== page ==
The project opens with recording taken from your birth. What prompted you to utilise the audio and how do you think it sets the scene for the personal stories that are set to unfold within the following tracks?


As you mentioned before, this project (to me) is a summation of my life until I was nineteen, so it was only natural that it started from the beginning.

You’ve released some great visuals throughout the EP’s rollout! How important are the visuals to you when it comes to conveying the story and meaning present on the track?


Visuals are everything to me. We’re living in an interesting time in music, where visuals are playing such a huge role in artists’ identities. I don’t know why Spotify canvases are still a thing, but apparently they’re essentially the new album cover. Anyway, the visuals for this project are pretty DIY and lowkey, because to me, that’s what the project sounds like. I love the idea of artists having ‘eras’, so I’ve already been planning the next one.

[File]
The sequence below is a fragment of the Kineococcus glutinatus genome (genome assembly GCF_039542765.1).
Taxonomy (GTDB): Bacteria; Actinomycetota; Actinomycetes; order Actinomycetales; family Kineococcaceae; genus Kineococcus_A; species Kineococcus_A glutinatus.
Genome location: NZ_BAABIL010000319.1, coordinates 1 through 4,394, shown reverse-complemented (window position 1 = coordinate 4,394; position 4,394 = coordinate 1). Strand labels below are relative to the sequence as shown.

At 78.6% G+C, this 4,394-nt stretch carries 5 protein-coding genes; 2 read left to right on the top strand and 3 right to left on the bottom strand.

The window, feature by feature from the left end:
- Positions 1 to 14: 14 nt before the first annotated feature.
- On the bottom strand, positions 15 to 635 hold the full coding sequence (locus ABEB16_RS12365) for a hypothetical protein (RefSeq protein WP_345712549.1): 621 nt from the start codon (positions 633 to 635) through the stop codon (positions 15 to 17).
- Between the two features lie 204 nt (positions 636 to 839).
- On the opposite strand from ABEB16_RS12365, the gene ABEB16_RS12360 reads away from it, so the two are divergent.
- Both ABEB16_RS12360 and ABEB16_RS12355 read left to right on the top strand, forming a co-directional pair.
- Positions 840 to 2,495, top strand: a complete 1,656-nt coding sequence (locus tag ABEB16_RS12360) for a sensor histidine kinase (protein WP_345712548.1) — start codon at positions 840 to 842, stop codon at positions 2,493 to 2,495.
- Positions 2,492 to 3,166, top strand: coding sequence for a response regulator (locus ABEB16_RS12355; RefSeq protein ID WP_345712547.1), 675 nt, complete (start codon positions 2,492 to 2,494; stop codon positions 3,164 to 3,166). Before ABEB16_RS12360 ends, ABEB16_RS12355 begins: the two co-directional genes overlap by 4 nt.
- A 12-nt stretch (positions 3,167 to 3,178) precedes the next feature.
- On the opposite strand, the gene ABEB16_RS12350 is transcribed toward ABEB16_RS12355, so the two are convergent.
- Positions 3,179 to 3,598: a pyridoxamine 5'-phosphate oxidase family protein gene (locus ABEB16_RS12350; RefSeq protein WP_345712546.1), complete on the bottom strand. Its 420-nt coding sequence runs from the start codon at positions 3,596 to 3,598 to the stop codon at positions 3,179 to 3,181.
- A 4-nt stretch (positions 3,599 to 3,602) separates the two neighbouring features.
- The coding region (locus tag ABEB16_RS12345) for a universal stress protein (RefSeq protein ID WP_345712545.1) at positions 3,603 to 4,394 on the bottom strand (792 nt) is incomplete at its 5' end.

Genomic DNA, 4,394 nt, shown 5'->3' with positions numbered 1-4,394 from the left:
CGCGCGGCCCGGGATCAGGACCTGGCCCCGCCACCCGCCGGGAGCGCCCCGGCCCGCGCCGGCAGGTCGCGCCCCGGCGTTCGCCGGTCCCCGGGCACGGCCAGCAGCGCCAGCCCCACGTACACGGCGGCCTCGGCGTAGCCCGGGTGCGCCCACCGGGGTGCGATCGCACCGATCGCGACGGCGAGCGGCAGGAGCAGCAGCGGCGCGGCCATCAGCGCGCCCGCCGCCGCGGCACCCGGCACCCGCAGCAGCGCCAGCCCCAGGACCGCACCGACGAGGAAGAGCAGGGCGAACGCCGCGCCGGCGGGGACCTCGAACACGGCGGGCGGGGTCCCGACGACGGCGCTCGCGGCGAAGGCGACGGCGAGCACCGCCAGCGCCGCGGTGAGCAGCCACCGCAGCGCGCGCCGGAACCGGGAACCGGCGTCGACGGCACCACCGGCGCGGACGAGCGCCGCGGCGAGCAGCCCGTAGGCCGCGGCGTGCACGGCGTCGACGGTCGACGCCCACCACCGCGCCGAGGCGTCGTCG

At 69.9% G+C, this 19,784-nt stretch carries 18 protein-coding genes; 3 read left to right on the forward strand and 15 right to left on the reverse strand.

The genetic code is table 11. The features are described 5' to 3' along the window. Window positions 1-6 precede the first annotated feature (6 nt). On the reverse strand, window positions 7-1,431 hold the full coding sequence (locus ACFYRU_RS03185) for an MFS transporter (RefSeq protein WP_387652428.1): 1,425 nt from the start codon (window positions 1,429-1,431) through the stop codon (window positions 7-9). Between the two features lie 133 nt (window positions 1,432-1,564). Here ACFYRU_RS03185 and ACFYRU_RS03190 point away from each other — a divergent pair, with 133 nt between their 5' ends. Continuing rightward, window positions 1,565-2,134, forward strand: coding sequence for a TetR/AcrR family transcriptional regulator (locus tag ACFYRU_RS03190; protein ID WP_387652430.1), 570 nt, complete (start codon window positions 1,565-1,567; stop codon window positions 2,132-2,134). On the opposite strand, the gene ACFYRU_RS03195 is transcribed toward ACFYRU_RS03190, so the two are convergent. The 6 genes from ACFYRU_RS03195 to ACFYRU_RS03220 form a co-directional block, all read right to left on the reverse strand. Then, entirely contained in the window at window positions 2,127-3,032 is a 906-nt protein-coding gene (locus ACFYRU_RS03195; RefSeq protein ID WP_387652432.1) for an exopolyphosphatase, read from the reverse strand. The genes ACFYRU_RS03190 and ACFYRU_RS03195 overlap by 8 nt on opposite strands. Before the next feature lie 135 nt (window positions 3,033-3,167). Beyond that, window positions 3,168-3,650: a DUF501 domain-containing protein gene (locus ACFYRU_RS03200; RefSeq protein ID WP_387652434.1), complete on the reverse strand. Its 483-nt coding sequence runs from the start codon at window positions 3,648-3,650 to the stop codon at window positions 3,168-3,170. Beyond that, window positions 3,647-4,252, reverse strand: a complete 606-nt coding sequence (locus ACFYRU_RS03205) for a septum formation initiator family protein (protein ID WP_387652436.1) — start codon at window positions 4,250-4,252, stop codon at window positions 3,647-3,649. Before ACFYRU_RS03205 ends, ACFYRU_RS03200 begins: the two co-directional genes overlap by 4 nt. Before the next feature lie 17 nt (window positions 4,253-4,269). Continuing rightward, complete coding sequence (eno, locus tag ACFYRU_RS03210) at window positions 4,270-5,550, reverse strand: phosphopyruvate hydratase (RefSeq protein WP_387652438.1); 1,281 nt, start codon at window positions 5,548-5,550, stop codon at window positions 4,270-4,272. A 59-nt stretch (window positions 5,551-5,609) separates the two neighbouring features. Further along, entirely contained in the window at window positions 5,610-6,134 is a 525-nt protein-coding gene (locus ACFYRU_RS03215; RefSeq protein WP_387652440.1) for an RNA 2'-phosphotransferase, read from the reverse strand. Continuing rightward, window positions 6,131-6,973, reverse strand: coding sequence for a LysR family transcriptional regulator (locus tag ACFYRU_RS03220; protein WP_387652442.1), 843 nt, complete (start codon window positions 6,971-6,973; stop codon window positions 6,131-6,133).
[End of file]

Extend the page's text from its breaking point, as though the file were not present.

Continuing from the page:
You worked with some talented musicians on the release, including Lontalius and Chris Lanzon to name a few. What were these collaborative experiences like and what do you think each artist brought to the project?


Chris has been a really close friend since the start of last year, and he definitely shaped the way the project sounds. We send so much music to each other, and he’s really good at giving feedback. He helped me write the hook on Overture and provided backing vocals for every song on the project but one. As for Lontalius, he was one of the biggest influences on the project before I’d even spoken to him. I love his music, so it was huge to get him on a track.